Damages for Emotional Distress:
34. In accordance with the statutory authority to award actual damages, the Iowa Civil Rights Commission has the power to award damages for emotional distress. Chauffeurs Local Union 283 v. Iowa Civil Rights Commission, N.W.2d 375,383 (Iowa 1986)(interpreting Iowa Code§601A.15(8)). The following principles were applied in determining whether an award of damages for emotional distress should be made and the amount of such award.
35. "[A] civil rights complainant may recover compensable damages for emotional distress without a showing of physical injury, severe distress, or outrageous conduct." Hy-Vee Food Stores, Inc. v. Iowa Civil Rights Commission, 453 N.W.2d 512, 526 (Iowa 1990).
36. In discrimination cases, an award of damages for emotional distress can be made in the absence of "evidence of economic or financial loss, or medical evidence of mental or emotional impairment." Seaton v. Sky Realty, 491 F.2d 634, 636 (7th Cir. 1974) (housing discrimination case). Although such evidence may be considered, see Fellows v. Iowa Civil Rights Commission, 236 N.W.2d 671, 676 (Iowa Ct. App. 1988), "[h]umiliation can be inferred from the circumstances as well as established by the testimony." Seaton v. Sky Realty, 491 F.2d at 636 (quoted with approval in Blessum v. Howard County Board, 245 N.W.2d 836, 845 (Iowa 1980)). Even slight testimony of emotional distress, when combined with evidence of circumstances which would be expected to result in emotional distress, can be sufficient to show the existence of distress. See Dickerson v. Young, 332 N.W.2d 93, 98-99 (Iowa 1983).
37. When the evidence demonstrates that the complainant has suffered emotional distress proximately caused by discrimination, an award of damages to compensate for this distress is appropriate. Marian Hale, 6 Iowa Civil Rights Commission Case Reports 27, 29 (1984)(citing Nichols, Iowa's Law Prohibiting Disability Discrimination in Employment: An Overview, 32 Drake L. Rev. 273, 301 (1982-83)). The Complainant did suffer substantial emotional distress resulting from discrimination.
Because compensatory damage awards for mental distress are designed to compensate a victim of discrimination for an intangible injury, determining the amount to be awarded for that injury is a difficult task. As one court has suggested, "compensation for damages on account of injuries of this nature is, of course, incapable of yardstick measurement. It is impossible to lay down any definite rule for measuring such damages."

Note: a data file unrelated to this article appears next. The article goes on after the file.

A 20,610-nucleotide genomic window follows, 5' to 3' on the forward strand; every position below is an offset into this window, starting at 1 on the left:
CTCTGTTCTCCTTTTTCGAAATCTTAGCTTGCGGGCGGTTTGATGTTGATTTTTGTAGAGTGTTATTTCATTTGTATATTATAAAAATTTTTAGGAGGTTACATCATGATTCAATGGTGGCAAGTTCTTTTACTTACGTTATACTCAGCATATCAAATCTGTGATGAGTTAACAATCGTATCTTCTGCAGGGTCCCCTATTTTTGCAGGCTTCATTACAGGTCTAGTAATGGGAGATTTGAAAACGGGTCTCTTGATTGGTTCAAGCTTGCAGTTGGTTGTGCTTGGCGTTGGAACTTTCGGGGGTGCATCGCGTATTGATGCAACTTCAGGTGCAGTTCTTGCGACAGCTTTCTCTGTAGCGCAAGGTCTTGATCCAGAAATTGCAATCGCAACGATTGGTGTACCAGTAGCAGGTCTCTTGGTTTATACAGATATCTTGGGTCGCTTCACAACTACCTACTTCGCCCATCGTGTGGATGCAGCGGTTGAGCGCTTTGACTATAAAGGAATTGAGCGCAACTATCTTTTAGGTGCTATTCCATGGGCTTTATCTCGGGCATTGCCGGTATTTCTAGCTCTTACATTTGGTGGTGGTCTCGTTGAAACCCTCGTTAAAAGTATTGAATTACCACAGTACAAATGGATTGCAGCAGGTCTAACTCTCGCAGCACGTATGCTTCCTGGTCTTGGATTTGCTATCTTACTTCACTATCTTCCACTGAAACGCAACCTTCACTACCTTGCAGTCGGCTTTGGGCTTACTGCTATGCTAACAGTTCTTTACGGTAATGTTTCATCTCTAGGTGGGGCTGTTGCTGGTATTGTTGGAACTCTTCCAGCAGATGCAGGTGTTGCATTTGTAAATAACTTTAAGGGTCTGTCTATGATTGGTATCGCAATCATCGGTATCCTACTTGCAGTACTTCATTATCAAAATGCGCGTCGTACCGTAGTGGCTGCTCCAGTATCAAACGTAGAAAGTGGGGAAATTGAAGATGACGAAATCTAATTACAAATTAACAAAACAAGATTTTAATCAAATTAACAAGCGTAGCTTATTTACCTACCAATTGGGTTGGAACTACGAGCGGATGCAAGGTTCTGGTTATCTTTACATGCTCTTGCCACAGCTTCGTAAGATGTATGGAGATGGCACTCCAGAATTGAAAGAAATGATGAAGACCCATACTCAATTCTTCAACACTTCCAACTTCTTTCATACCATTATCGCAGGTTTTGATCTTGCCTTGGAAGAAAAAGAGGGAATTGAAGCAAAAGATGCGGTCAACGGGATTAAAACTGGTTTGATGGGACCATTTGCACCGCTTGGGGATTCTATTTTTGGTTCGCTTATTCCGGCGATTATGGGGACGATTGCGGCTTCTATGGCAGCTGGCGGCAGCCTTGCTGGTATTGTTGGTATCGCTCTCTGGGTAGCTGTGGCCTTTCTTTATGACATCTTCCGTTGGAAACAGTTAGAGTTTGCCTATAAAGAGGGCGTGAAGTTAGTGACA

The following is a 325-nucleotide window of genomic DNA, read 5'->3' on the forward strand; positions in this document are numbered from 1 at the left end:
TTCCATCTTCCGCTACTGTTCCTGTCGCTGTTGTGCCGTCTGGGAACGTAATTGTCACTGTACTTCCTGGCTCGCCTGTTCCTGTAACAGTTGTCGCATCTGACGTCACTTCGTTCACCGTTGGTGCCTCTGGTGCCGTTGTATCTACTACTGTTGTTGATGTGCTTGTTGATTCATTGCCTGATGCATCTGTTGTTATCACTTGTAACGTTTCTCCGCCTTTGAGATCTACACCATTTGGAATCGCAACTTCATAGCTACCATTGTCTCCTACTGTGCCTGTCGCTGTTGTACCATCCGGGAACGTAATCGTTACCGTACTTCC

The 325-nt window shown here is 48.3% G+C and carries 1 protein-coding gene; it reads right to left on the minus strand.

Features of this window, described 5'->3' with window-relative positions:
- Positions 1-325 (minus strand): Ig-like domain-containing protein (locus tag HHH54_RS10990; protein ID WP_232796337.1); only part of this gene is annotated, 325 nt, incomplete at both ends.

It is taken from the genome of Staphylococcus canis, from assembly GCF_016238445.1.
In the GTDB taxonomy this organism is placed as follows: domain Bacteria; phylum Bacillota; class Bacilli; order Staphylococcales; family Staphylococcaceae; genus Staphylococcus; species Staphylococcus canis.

Computing the dollar amount to be awarded is a function of the finder of fact. Juries and judges have been making such decisions for years without minimums or maximums, based on the facts of the case [and] the evidence presented on the issue of mental distress.
2 Kentucky Commission on Human Rights, Damages for embarrassment and Humiliation in Discrimination Cases 24-29 (1982)(quoting Randall v. Cowlitz Amusements, 76 P.2d 1017 (Wash. 1938)).
39. The amount of damages for emotional distress will depend on the facts and circumstances of each individual case. Marian Hale. 6 Iowa Civil Rights Commission Case Reports 27, 29 (1984). Past Commission decisions have referred to the consideration of various factors in awarding damages for emotional distress. Id. Upon examination of the Commission's cases, and the authorities cited therein, it is concluded that the two primary determinants of the amount awarded for damages of emotional distress are the severity of the distress and the duration of the distress. See Cheri Dacy, 7 Iowa Civil Rights Commission Case Reports 17, 24-25 (1985); Marian Hale. 6 Iowa Civil Rights Commission Case Reports 27, 29 (1984).
40. The Iowa Civil Rights Act allows an award of actual damages to persons injured by discriminatory practices. Iowa Code § 601A.15(8)(a)(8) (1989). Prejudgment interest is a form of damages. Dobbs, Hornbook on Remedies 164 (1973). It "is allowed to repay the lost value of the use of the money awarded and to prevent persons obligated to pay money to another from profiting through delay in litigation." Landals v. Rolfes Company, No. 88-1638, slip op. at 19 (Iowa April 18, 1990). Pre-judgment interest is properly awarded on an ascertainable claim. Dobbs, Hornbook on Remedies 166-67 (1973). The amount of back pay due Complainant at any given time has been an ascertainable claim since the time of his termination. See Findings of Fact No. 38-47. Emotional distress damages are not ascertainable before a final judgment. See Dobbs, Hornbook on Remedies l65 (1973).
41. Post-judgment interest is usually awarded upon almost all money judgments, including judgments for emotional distress damages. Dobbs, Hornbook on Remedies 164 (1973).